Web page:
Air crushes her and she struggles to catch her breath. A vortex of wind drags Star from Satori’s arms to the centre of the room. She cannot feel or see him. She stands up, alone. Air surrounds her, separating her from him. Her heart hammers and her legs shake. Wind swirls around her. She spins with it, not knowing which direction she faces when suddenly the spinning stops and she is pushed to the floor by a heavy blow. Crying out, she tries to push herself back up against the weight of air. The room stinks of blood and decay.
‘I don’t know,’ Satori answers.
He sounds far away. Resting on her knees and one hand, she reaches into the space in front of her, searching for him. She cannot find him. Her fingers flail through the bitter wind.
‘Where are you?’ she yells.
‘I’m here, Star. It’s going to be okay.’
‘How can you be sure?’
‘Because we survived, I found you and we survived. We’re not about to die here.’
She shakes her head.
‘Talk to me,’ he says. ‘Keep talking and I’ll move towards your voice.’
‘Fuck! When will this punishment end? I don’t deserve this. We don’t deserve this. I never meant to hurt anyone. I don’t know why things happened the way they did. It was like being in a dream.’
Satori’s fingers brush against her knee. ‘Here you are.’ He moves to her side and puts his arms around her, squeezing her towards his body. ‘It’s going to be okay, I promise.’
As their eyes adjust to the dark, shapes take form in the air around them. Three terrifying faces, with hollow eyes and gaping mouths, drip blackness onto the floor. They move like reflections in agitated water. Arms appear, reach towards Star and Satori then vanish again. The faces remain: soulless, angry and tormented.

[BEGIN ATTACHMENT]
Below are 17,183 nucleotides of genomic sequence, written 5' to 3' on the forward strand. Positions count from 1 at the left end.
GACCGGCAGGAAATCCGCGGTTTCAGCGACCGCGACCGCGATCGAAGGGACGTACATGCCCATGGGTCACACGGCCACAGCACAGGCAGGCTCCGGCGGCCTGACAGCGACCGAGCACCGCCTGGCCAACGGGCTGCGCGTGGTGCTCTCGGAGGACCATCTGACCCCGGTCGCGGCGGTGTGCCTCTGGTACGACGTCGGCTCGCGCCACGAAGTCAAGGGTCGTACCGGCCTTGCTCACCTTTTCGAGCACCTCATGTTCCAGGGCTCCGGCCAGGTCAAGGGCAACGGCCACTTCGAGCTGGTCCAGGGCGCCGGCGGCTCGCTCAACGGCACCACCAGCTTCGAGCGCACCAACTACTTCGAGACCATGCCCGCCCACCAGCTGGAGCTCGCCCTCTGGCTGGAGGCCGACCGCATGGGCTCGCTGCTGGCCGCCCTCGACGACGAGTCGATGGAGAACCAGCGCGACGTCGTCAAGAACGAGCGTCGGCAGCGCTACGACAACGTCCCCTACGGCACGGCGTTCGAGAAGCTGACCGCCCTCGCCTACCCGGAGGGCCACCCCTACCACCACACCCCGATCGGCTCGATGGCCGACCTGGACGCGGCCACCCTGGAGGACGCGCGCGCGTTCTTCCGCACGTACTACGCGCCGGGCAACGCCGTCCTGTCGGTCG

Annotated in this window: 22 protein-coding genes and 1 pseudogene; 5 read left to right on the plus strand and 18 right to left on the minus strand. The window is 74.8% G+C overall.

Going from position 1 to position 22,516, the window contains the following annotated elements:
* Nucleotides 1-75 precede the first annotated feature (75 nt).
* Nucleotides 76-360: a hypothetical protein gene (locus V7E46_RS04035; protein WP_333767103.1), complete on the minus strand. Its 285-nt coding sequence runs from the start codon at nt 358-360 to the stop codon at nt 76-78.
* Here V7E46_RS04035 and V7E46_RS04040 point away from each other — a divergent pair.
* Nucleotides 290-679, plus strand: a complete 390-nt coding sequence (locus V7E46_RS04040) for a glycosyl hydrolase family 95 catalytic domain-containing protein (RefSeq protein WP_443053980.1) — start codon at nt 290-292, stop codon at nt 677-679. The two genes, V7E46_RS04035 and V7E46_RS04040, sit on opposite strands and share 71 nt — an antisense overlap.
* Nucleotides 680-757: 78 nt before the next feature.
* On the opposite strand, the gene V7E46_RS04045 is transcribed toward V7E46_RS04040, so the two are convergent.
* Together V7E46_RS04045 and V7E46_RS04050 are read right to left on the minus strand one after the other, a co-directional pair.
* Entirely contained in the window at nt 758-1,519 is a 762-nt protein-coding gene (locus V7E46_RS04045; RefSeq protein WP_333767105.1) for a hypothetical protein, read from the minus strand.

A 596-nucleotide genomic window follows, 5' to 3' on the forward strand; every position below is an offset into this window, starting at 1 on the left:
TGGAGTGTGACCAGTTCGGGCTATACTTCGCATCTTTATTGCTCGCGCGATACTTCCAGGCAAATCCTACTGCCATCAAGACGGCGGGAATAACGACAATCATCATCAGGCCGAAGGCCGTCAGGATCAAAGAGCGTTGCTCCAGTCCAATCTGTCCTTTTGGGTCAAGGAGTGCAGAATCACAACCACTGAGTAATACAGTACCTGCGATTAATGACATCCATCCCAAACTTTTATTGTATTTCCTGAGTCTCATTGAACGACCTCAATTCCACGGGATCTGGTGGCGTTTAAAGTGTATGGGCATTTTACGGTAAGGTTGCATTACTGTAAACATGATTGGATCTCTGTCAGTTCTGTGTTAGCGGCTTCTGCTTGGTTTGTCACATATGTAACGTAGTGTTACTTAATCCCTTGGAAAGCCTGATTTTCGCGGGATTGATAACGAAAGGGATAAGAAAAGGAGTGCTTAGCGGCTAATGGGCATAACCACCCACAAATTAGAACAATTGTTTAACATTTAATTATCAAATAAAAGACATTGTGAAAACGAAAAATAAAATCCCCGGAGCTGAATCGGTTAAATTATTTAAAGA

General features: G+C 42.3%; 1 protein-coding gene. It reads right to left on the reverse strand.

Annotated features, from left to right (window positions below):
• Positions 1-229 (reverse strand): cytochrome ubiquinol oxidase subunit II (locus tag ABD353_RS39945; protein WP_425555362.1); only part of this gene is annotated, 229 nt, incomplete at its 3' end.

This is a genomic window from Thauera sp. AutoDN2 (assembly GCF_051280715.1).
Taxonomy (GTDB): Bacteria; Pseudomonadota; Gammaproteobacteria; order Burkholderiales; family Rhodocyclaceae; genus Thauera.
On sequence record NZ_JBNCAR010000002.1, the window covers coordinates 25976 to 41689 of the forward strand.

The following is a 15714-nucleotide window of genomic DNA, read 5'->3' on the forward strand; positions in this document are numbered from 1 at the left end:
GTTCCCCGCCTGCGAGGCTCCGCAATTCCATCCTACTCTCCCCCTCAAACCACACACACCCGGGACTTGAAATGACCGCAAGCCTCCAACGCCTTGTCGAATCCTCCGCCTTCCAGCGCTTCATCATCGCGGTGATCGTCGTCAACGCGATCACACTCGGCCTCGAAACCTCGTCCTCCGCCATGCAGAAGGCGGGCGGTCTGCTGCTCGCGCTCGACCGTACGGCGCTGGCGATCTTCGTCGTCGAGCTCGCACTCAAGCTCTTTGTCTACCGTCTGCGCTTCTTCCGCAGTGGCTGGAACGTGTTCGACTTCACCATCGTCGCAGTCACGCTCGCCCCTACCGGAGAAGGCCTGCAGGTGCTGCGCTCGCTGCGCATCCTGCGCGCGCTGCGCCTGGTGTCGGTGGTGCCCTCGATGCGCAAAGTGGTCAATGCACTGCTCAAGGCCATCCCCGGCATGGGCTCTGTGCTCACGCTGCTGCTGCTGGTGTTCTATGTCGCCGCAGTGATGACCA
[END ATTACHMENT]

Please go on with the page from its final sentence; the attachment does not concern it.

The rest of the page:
‘I think I know what this is,’ Satori says. ‘They opened the vessel.’
Welcome Carmilla, what a wonderful excerpt of your work. You and your books sound fascinating. Let’s get comfy and get started, shall we?
Do you have a pen name and why?
Carmilla Voiez is a pen name, but one I’ve been using since I owned a Gothic clothing company – Drac-in-a-Box. I simply wanted a more exotic name to go with the brand I created.
Very exotic and unique! What makes your writing unique compared to others in the genre?
My stories are female orientated with central characters usually bisexual women, however my characters reflect my belief that men and women are in their essence very similar creatures. Themes include the struggles towards self-acceptance and freedom.
Your characters sound very real and I imagine that makes them very relatable. What made you choose this genre?
I’ve always loved horror and I believe the political themes in my books are best shown through horror and fantasy. Magic is an obsession of mine, as is this disparity between different people’s perception of reality. Fantasy is a brilliant way to explore these ideas.
I do love it when things of everyday nature are twisted into fantasy for us to see them from another view. What’s the story behind your book title?
Each book in the Starblood series is named after the title of a piece of music I love. Starblood by Cranes, Psychonaut by Fields of the Nephilim, Black Sun by Dead Can Dance, Ribbons by The Sisters of Mercy, and Pariah by Danielle Dax. I suppose it’s a respectful nod to a genre of music I love while at the same time I find it amusing.
How creative! What’s the basic plot of your book or series?
A group of Goths splinters when Star leaves her lover Satori. Due to arrogance and false confidence Satori tries to win her back with magic, but instead brings Lilith (mother of demons) to Earth. What Lilith does and how her presence affects the lives of the whole group is the crux of the story. Star falls in love with Lilith, while Satori tries to save his ex from herself.
How do you develop your characters?